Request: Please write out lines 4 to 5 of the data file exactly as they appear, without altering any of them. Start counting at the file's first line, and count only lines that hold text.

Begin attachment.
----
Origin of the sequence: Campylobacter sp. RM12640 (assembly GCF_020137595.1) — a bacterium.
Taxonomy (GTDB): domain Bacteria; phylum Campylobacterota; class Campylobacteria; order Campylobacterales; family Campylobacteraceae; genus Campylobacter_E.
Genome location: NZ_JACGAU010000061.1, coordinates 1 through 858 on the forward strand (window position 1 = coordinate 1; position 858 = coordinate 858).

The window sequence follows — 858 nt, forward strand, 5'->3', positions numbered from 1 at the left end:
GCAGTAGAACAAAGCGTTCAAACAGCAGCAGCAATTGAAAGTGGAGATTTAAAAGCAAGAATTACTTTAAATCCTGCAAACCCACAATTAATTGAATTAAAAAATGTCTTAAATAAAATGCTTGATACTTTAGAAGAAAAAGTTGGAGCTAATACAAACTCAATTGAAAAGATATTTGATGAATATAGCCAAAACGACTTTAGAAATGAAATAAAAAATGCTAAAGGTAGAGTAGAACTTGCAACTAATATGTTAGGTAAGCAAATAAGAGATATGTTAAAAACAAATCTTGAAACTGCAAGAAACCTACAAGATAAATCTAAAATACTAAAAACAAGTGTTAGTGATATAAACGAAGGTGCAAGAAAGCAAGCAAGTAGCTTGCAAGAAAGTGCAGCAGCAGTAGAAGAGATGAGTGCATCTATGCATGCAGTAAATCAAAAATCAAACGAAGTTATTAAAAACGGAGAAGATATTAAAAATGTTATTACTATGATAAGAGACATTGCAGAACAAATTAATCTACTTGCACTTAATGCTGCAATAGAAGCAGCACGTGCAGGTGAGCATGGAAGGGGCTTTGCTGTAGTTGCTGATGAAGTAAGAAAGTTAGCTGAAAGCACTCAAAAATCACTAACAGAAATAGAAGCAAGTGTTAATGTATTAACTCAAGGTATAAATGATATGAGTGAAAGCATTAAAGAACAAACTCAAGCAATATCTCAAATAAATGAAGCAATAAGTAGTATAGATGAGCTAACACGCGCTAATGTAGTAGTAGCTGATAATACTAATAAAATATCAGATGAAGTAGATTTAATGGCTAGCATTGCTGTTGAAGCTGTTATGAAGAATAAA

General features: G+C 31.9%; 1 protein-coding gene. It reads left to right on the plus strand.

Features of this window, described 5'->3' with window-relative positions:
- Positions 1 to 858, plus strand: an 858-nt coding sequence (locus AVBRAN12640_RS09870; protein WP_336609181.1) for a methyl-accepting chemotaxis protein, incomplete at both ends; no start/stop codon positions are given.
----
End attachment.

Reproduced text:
The window sequence follows — 858 nt, forward strand, 5'->3', positions numbered from 1 at the left end:
GCAGTAGAACAAAGCGTTCAAACAGCAGCAGCAATTGAAAGTGGAGATTTAAAAGCAAGAATTACTTTAAATCCTGCAAACCCACAATTAATTGAATTAAAAAATGTCTTAAATAAAATGCTTGATACTTTAGAAGAAAAAGTTGGAGCTAATACAAACTCAATTGAAAAGATATTTGATGAATATAGCCAAAACGACTTTAGAAATGAAATAAAAAATGCTAAAGGTAGAGTAGAACTTGCAACTAATATGTTAGGTAAGCAAATAAGAGATATGTTAAAAACAAATCTTGAAACTGCAAGAAACCTACAAGATAAATCTAAAATACTAAAAACAAGTGTTAGTGATATAAACGAAGGTGCAAGAAAGCAAGCAAGTAGCTTGCAAGAAAGTGCAGCAGCAGTAGAAGAGATGAGTGCATCTATGCATGCAGTAAATCAAAAATCAAACGAAGTTATTAAAAACGGAGAAGATATTAAAAATGTTATTACTATGATAAGAGACATTGCAGAACAAATTAATCTACTTGCACTTAATGCTGCAATAGAAGCAGCACGTGCAGGTGAGCATGGAAGGGGCTTTGCTGTAGTTGCTGATGAAGTAAGAAAGTTAGCTGAAAGCACTCAAAAATCACTAACAGAAATAGAAGCAAGTGTTAATGTATTAACTCAAGGTATAAATGATATGAGTGAAAGCATTAAAGAACAAACTCAAGCAATATCTCAAATAAATGAAGCAATAAGTAGTATAGATGAGCTAACACGCGCTAATGTAGTAGTAGCTGATAATACTAATAAAATATCAGATGAAGTAGATTTAATGGCTAGCATTGCTGTTGAAGCTGTTATGAAGAATAAA